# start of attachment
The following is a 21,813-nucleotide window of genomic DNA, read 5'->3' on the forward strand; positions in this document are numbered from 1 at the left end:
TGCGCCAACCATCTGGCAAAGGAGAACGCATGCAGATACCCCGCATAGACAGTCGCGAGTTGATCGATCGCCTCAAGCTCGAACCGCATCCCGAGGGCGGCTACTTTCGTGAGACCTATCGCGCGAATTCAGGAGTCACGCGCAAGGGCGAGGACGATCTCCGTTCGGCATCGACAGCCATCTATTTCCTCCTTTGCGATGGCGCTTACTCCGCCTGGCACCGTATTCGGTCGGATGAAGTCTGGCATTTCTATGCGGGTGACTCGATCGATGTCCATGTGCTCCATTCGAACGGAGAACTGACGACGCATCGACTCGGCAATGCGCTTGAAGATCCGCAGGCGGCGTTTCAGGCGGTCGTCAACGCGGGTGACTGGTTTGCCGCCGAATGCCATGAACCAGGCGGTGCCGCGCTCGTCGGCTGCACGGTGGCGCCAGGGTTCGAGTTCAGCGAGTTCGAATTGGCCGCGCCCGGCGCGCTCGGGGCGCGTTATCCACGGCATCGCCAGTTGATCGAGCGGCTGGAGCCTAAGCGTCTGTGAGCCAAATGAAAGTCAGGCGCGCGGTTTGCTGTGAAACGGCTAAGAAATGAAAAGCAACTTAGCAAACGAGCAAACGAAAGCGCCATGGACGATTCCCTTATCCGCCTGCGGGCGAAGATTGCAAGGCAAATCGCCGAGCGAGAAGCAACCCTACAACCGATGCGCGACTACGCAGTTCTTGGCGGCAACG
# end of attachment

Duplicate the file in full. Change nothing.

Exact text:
The following is a 21,813-nucleotide window of genomic DNA, read 5'->3' on the forward strand; positions in this document are numbered from 1 at the left end:
TGCGCCAACCATCTGGCAAAGGAGAACGCATGCAGATACCCCGCATAGACAGTCGCGAGTTGATCGATCGCCTCAAGCTCGAACCGCATCCCGAGGGCGGCTACTTTCGTGAGACCTATCGCGCGAATTCAGGAGTCACGCGCAAGGGCGAGGACGATCTCCGTTCGGCATCGACAGCCATCTATTTCCTCCTTTGCGATGGCGCTTACTCCGCCTGGCACCGTATTCGGTCGGATGAAGTCTGGCATTTCTATGCGGGTGACTCGATCGATGTCCATGTGCTCCATTCGAACGGAGAACTGACGACGCATCGACTCGGCAATGCGCTTGAAGATCCGCAGGCGGCGTTTCAGGCGGTCGTCAACGCGGGTGACTGGTTTGCCGCCGAATGCCATGAACCAGGCGGTGCCGCGCTCGTCGGCTGCACGGTGGCGCCAGGGTTCGAGTTCAGCGAGTTCGAATTGGCCGCGCCCGGCGCGCTCGGGGCGCGTTATCCACGGCATCGCCAGTTGATCGAGCGGCTGGAGCCTAAGCGTCTGTGAGCCAAATGAAAGTCAGGCGCGCGGTTTGCTGTGAAACGGCTAAGAAATGAAAAGCAACTTAGCAAACGAGCAAACGAAAGCGCCATGGACGATTCCCTTATCCGCCTGCGGGCGAAGATTGCAAGGCAAATCGCCGAGCGAGAAGCAACCCTACAACCGATGCGCGACTACGCAGTTCTTGGCGGCAACG